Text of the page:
Mona Steele Price Gooden (1894-1958)
By Andrew Hall with additional research by Alison Bailey January 2023
Mona Steel Price was an Irish poet, critic, and librarian, who after her marriage to Stephen Gooden, lived in Chesham Bois from April 1939 until her death in 1958.
Mona Price was born at Rathdown near Dublin in Ireland on 13th December 1894 to Lilian Price (née Robinson) of Dundrum, County Dublin, and her husband Dr George Price, a Civil Servant born in Herefordshire, England. Mona was educated at Alexandra School and at Trinity College, Dublin, where she studied English and French literature. She graduated in 1916 with a Senior Moderatorship, a university award, and joined the National Library of Ireland. In 1917 she was offered a temporary position on the staff of the Bodleian Library at Oxford University, replacing a male employee who had joined the armed forces.
In 1920 Mona left Oxford to become an assistant librarian at Birkbeck College, London. In about 1922 she met the artist Stephen Frederick Gooden (1892-1955) who was living nearby and just beginning his career as an engraver. They married in London on 25th March 1925. He called her ‘Cyril’.
After living in London and Bishops Stortford, in 1939 the Goodens moved to Chesham Bois and remained there for the rest of their lives. Stephen had gained a reputation as an illustrator of fine books published in limited editions by the Nonesuch Press; as a designer and engraver of bookplates for Kings, Queens, Princesses, institutions and his wife; and did much less well-known work as a designer of banknotes for England, Scotland and South Africa. He was elected a Fellow of the Royal Academy of Arts in 1946.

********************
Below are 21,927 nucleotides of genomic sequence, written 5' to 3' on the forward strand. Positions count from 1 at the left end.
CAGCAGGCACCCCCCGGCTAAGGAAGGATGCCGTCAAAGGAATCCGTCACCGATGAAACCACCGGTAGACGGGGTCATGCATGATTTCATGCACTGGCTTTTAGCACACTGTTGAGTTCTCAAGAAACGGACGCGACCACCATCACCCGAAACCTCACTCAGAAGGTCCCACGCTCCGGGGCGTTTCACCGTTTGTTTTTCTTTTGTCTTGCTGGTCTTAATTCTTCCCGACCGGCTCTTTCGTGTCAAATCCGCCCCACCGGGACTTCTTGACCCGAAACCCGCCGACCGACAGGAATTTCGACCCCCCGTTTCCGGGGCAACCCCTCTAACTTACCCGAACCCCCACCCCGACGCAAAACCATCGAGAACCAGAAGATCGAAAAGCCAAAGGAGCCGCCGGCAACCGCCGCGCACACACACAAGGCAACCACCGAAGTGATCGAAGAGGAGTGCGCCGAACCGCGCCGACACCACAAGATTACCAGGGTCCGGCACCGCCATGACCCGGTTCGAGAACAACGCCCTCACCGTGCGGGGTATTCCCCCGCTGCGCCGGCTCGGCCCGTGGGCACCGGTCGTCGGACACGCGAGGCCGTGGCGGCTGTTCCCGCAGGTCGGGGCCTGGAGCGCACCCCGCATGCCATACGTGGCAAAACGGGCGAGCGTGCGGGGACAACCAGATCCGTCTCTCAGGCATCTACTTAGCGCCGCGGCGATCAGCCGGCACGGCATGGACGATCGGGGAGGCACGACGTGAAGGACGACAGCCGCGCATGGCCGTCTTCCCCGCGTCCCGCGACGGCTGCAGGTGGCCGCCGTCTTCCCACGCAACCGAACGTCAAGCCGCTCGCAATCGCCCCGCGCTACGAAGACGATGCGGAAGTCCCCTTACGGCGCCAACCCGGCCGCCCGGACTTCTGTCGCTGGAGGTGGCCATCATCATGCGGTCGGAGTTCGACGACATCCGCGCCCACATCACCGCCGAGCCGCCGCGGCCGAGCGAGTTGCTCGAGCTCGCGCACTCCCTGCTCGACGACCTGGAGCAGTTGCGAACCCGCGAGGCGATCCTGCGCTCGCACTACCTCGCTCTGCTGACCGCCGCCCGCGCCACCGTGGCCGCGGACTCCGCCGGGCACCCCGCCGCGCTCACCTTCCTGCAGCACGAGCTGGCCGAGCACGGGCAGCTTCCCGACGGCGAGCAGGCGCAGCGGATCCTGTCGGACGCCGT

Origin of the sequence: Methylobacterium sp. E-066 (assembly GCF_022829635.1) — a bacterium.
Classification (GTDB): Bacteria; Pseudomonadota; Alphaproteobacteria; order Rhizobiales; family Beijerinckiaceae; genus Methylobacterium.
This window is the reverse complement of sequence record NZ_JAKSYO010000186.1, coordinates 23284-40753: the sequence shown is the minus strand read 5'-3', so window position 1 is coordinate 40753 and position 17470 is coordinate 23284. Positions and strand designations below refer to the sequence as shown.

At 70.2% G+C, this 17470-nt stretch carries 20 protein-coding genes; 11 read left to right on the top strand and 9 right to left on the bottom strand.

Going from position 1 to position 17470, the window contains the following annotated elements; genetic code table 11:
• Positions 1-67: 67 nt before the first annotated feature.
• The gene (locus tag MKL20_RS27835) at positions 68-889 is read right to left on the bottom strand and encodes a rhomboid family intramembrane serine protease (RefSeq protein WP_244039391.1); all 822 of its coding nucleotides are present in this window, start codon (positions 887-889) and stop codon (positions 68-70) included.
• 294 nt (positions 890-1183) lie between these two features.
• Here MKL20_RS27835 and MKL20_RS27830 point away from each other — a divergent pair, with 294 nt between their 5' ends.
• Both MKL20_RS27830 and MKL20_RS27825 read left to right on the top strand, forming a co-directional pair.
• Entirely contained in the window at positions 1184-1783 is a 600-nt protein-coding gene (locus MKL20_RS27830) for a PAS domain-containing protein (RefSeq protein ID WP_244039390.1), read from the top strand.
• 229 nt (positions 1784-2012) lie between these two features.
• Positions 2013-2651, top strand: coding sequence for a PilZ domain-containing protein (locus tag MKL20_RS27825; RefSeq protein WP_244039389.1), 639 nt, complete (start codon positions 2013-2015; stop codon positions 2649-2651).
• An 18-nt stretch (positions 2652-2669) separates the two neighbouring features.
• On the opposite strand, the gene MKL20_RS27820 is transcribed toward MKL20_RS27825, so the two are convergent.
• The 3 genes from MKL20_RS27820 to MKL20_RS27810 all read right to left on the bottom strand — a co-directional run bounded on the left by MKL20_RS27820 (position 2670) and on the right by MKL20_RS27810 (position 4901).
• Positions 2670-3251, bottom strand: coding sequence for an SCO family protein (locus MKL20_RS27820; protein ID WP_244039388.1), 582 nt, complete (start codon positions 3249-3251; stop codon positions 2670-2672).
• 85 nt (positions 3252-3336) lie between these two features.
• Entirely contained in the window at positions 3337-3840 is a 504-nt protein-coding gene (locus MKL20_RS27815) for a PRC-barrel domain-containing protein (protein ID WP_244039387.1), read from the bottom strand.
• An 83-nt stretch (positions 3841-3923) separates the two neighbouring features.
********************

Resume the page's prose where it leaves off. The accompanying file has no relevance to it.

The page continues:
Mona Price Gooden published literary criticism, poetry and translations of French poets such as Pierre de Ronsard, mostly in The Dublin Magazine, which had been founded in 1923 by the poet Seumas O’Sullivan (1879-1958). Over a period of 35 years of work for the quarterly magazine she signed her many contributions Mona Price, M.S.P., M.P., Mona Gooden and M.G.
Mona also used a pseudonym, S. Michael Crevequer, for the only book of poems published in her lifetime, a small collection issued in 1918 entitled Leaves on the Wind. After Mona’s death some friends published a small book of her verse and some translated poems (Dolmen Press, Dublin, 1960).
Just after the end of the Second World War Mona collaborated with her husband on an anthology of poems called The Poet’s Cat (Harrap, 1946) for which he provided an engraved title page and endpiece. This was published in a signed limited edition of 110 copies and in a trade edition for general sale. Their cat was called ‘Whisky’ and is depicted in an engraving by Stephen Gooden.
Stephen Gooden died of cancer at his home in Chesham Bois on 21st September 1955 aged 62; Mona Gooden died less than three years later of cancer in hospital in Dublin, during a visit to her sister, on 7th July 1958, aged 63. They had no children.
Death Leaves on the Wind (Talbot Press, 1918)
If I should die before you I will hide
Around the corner of the infinite,
Crouching in some soft hollow of the night
Plucking the stars, till, mocking death, you glide
Forth with lips parted, curious, eager-eyed :
Then will I spring all sudden to your sight
And pelt your hair with flowers of living light
And we will laugh, take hands, and side by side
Run down the darkness breathless : separate
To slip around the moon and meet again
Dodge ‘neath the rearing thunder : naked-free
Dive from the rainbow to the green dawn sea :
Catch joy with the wind’s cloak, and lie in wait
To snare love in a net of silver rain.
Andrews, Duncan (2006) A Sort of Splendor The Life of Stephen Gooden Unpublished typescript
Crevequer, S Michael (Mona Gooden) (Talbot Press, 1918) Leaves on the Wind